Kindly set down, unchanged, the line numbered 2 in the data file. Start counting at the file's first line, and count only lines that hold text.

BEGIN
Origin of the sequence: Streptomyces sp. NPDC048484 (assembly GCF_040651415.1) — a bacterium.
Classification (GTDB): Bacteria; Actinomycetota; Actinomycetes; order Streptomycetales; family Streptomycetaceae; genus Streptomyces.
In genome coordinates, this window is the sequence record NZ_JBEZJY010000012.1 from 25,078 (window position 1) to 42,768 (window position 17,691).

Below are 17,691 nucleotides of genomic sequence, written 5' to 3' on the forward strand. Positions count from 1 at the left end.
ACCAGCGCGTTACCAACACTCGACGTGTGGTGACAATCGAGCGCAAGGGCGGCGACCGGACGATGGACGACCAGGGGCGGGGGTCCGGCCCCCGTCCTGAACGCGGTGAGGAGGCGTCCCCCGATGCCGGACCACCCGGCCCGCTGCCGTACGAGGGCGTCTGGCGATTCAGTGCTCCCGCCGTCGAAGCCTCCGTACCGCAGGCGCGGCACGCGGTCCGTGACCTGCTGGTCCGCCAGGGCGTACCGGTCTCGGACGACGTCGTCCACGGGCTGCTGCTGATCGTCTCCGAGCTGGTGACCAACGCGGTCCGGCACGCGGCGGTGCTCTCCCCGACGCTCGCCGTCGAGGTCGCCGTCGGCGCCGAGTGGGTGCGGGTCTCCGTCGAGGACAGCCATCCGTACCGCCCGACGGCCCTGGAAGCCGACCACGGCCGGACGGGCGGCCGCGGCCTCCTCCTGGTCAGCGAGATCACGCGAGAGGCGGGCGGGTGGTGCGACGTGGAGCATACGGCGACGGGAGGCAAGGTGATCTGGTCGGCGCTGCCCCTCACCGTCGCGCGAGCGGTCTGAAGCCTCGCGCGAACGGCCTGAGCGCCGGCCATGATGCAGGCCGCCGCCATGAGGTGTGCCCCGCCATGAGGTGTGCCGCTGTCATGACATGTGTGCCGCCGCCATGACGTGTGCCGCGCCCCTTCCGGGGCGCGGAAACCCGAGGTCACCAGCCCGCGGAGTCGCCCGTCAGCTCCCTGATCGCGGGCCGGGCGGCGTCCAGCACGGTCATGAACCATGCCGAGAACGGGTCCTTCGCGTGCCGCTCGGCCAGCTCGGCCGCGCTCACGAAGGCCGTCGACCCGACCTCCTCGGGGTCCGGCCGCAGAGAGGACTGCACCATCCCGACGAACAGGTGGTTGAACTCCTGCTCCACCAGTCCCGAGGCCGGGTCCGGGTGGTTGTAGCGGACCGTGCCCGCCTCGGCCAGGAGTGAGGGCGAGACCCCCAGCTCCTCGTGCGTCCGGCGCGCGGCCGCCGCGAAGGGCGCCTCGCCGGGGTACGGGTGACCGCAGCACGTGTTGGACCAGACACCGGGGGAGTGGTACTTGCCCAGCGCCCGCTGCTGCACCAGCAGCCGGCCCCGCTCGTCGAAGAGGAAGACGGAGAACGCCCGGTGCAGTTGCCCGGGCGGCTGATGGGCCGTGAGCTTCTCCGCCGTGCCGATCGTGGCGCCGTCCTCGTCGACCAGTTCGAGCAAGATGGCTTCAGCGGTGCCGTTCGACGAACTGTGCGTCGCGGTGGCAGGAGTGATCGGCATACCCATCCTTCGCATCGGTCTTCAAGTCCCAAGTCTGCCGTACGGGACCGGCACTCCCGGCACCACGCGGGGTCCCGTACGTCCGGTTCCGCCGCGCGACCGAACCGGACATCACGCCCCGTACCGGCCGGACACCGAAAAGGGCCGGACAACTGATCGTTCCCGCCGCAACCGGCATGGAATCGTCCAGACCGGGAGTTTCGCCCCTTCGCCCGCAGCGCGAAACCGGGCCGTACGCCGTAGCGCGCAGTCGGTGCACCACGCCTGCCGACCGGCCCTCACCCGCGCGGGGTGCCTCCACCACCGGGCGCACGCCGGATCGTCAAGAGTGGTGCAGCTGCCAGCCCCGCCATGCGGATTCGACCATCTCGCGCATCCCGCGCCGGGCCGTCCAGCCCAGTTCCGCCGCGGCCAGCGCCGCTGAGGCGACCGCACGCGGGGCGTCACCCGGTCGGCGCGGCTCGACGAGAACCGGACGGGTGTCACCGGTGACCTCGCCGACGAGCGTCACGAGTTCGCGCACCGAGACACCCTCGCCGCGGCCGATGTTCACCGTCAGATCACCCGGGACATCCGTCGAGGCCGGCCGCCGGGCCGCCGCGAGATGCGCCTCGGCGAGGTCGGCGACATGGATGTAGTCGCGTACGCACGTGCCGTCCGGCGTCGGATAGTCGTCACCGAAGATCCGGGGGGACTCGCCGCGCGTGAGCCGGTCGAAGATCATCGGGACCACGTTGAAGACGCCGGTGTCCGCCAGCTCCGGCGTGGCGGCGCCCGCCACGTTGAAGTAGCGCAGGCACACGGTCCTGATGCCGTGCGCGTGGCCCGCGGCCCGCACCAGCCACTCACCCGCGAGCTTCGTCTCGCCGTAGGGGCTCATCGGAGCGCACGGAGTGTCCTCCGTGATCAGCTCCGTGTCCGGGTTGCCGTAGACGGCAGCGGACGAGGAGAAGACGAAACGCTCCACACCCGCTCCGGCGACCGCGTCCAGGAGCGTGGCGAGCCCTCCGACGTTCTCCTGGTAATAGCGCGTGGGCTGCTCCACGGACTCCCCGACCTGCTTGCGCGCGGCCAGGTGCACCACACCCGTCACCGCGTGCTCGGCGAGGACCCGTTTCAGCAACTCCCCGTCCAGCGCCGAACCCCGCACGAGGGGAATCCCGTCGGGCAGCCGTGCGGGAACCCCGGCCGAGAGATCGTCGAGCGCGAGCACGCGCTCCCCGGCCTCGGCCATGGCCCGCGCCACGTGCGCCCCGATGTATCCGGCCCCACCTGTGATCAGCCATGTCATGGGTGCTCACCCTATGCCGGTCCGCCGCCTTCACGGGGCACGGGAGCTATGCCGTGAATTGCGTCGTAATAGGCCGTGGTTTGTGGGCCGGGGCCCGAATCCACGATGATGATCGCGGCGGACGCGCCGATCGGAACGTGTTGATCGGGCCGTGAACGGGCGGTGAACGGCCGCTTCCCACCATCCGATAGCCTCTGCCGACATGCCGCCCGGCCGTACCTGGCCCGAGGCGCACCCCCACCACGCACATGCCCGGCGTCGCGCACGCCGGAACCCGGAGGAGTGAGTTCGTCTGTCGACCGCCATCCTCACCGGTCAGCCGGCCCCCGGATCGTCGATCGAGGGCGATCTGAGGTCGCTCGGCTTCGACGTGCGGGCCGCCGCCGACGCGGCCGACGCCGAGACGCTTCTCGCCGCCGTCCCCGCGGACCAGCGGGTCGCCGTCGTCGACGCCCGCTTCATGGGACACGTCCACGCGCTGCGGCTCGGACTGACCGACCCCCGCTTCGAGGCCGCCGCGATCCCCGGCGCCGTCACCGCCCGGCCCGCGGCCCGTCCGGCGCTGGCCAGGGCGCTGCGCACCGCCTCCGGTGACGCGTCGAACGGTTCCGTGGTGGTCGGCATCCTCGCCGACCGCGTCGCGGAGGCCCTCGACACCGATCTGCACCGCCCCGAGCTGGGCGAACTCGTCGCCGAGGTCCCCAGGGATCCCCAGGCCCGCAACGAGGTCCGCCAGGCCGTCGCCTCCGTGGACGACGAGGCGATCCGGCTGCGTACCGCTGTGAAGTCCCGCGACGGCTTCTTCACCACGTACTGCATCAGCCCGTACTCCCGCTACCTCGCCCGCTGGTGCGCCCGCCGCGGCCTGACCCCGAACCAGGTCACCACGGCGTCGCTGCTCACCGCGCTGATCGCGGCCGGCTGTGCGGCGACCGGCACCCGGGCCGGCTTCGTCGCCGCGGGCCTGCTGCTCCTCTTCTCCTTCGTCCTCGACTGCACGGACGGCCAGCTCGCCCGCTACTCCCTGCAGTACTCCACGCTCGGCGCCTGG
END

Classification (GTDB): Bacteria; Actinomycetota; Actinomycetes; order Streptomycetales; family Streptomycetaceae; genus Streptomyces.